Don’t Put the Computer in Your Child’s Bedroom
Keep the laptop or desktop computer in an office or common room; do not let your child have the computer in his or her room. This way, you can designate certain times of the day for computer use and keep a close eye on what your kids are doing or looking at online. “Increasingly, parents equip children with desktop computers or laptops and don’t hesitate to give them privacy by setting them up behind closed doors in their bedrooms,” writes Jason Wright from theblaze. “Even with the best Internet filtering systems money can buy, that’s like placing pornographic magazines or movies on their bedroom bookshelf and hoping they don’t become curious.”
This rule also applies to smartphones and other technology. You set the rules for when they can use these devices; they should not be kept in your child’s room.
Practice What You Preach
You can’t tell your kids they need to get off the computer and put their smartphones away if you’re constantly on your phone. Set a positive example for your kids. “Be a role model,” says Tom Kersting, psychotherapist and author of Disconnected: How To Reconnect Our Digitally Distracted Kids. “This means spending less time with your beloved device when you are with your children. Turn off your device during dinner and whenever you are in the presence of your children. Our children need us to be present when we are around them, not distracted.”
Communicate With Your Kids
Make sure your children know about the threats and dangers that exist online like cyberbullying, scams and identity theft and online predators. Let them know they can talk to you about things they see or experience online and that you will not scold or judge them. According to Bullying Statistics, over half of adolescents and teens have been bullied online, and about the same number have engaged in cyberbullying. Talk to your kids about their online behavior; how they are treated and how they treat others. Let the know that just because they are behind a screen doesn’t mean they can conduct themselves in a different way than they would in face-to-face interactions.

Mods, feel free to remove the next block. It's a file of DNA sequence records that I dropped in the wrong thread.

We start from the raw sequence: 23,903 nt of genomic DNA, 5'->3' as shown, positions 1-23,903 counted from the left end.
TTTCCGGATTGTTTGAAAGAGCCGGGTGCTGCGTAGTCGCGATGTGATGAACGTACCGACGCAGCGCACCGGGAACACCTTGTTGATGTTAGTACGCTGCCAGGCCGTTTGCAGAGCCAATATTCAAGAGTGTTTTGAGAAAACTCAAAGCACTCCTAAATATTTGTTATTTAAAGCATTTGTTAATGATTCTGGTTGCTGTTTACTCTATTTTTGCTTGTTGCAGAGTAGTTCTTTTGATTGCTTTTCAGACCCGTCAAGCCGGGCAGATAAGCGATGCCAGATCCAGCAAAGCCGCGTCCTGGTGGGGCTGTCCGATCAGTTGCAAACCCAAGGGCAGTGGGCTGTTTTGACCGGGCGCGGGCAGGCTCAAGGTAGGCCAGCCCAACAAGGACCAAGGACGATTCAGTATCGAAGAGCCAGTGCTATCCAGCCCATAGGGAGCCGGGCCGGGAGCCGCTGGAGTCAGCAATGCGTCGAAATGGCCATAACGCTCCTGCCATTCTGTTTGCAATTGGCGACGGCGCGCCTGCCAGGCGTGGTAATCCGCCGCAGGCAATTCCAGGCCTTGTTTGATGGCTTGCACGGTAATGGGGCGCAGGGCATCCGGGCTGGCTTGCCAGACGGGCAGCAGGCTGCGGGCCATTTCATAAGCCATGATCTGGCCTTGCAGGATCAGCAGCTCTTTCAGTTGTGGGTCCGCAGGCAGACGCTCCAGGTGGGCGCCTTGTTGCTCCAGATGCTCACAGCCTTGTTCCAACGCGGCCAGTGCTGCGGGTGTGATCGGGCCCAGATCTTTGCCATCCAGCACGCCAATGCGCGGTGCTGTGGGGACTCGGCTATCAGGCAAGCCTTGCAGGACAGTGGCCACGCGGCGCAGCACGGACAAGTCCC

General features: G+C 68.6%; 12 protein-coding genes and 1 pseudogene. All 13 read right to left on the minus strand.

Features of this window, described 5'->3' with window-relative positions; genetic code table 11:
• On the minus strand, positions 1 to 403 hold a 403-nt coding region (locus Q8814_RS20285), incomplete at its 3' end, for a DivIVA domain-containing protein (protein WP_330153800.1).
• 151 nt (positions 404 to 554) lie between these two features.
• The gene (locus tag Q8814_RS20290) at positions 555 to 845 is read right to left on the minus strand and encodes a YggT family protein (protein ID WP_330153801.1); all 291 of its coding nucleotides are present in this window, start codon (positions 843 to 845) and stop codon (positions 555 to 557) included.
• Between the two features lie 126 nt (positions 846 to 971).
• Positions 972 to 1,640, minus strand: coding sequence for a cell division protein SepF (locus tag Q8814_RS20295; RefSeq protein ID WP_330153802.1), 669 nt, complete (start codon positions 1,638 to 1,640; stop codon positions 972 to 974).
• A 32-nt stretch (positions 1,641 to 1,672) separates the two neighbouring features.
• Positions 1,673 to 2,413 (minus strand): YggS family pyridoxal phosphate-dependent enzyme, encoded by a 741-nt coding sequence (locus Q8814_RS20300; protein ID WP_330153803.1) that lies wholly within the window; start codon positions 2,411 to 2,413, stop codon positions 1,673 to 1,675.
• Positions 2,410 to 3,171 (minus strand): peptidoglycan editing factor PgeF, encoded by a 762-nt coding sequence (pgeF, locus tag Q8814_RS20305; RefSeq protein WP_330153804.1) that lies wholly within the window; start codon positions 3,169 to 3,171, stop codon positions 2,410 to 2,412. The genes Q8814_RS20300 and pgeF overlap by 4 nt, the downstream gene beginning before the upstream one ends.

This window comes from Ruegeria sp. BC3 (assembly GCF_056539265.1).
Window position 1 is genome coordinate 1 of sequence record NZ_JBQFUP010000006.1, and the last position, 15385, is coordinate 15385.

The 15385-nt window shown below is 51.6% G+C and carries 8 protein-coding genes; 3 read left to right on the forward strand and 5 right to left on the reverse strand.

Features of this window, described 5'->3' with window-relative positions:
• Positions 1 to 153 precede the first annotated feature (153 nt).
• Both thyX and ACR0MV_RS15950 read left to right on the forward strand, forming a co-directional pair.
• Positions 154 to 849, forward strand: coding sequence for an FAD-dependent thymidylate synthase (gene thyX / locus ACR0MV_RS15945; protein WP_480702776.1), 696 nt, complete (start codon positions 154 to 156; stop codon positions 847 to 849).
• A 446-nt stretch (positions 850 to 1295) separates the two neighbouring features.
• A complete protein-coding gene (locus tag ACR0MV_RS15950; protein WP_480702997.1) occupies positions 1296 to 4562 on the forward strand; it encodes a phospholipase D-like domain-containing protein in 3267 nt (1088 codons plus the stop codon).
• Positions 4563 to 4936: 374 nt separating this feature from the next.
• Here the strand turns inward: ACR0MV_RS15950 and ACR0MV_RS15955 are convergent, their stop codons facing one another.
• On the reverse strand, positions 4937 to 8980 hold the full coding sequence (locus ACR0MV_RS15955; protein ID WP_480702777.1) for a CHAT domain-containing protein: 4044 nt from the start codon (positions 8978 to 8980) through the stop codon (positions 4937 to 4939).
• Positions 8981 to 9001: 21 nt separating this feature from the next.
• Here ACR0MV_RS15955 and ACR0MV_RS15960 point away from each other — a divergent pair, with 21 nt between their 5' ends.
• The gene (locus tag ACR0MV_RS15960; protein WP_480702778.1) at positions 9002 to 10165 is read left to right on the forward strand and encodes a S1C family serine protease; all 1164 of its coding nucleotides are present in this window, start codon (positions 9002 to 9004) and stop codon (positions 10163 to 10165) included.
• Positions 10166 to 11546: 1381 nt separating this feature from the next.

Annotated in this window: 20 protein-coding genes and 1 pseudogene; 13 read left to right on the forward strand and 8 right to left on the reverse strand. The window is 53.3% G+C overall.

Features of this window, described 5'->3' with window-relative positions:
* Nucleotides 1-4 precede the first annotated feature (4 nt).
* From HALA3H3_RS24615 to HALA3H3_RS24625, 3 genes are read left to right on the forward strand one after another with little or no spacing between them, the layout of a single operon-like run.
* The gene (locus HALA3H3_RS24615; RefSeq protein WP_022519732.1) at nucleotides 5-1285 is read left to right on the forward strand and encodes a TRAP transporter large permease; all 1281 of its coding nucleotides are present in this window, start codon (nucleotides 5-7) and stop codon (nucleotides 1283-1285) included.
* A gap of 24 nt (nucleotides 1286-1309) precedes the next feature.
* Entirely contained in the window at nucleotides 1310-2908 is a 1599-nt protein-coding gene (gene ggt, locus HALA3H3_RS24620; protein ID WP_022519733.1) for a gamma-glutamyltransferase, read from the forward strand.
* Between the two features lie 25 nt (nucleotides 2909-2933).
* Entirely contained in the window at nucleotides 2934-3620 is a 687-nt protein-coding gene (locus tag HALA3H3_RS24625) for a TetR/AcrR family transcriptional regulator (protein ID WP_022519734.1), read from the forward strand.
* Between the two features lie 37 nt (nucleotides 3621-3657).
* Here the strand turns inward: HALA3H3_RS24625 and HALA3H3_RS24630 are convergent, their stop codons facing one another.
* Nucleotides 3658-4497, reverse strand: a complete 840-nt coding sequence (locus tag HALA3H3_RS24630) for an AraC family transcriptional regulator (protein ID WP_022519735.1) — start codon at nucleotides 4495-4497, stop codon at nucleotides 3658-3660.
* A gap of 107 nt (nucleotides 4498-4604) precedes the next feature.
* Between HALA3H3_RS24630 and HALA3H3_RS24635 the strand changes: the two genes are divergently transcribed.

Also, talk to your kids about who they interact with online and be on the lookout for anything that sounds suspicious; people aren’t always who they say they are online. Remind your kids that they should never meet someone from the Internet in person. If you decide you’re comfortable, you can go with your child to meet an online friend, but make sure you educate your kids about the dangers that exist with meeting strangers from the Internet.
Technology and the Internet are an integral part of your child’s world. You can’t shield them from everything online, but if you educate yourself and take the proper steps, you can help your kids have a positive experience and reduce the risk of dangerous, unfavorable situations.
What are your house rules about the Internet and technology? Let us know in the comments below!
Maile Proctor is a professional blogger and content editor. She writes on health and fitness, lifestyle and family, education, how-to and more. Maile earned her Bachelor’s in Broadcast Journalism from Chapman University. When she’s not writing, she enjoys hiking in Southern California.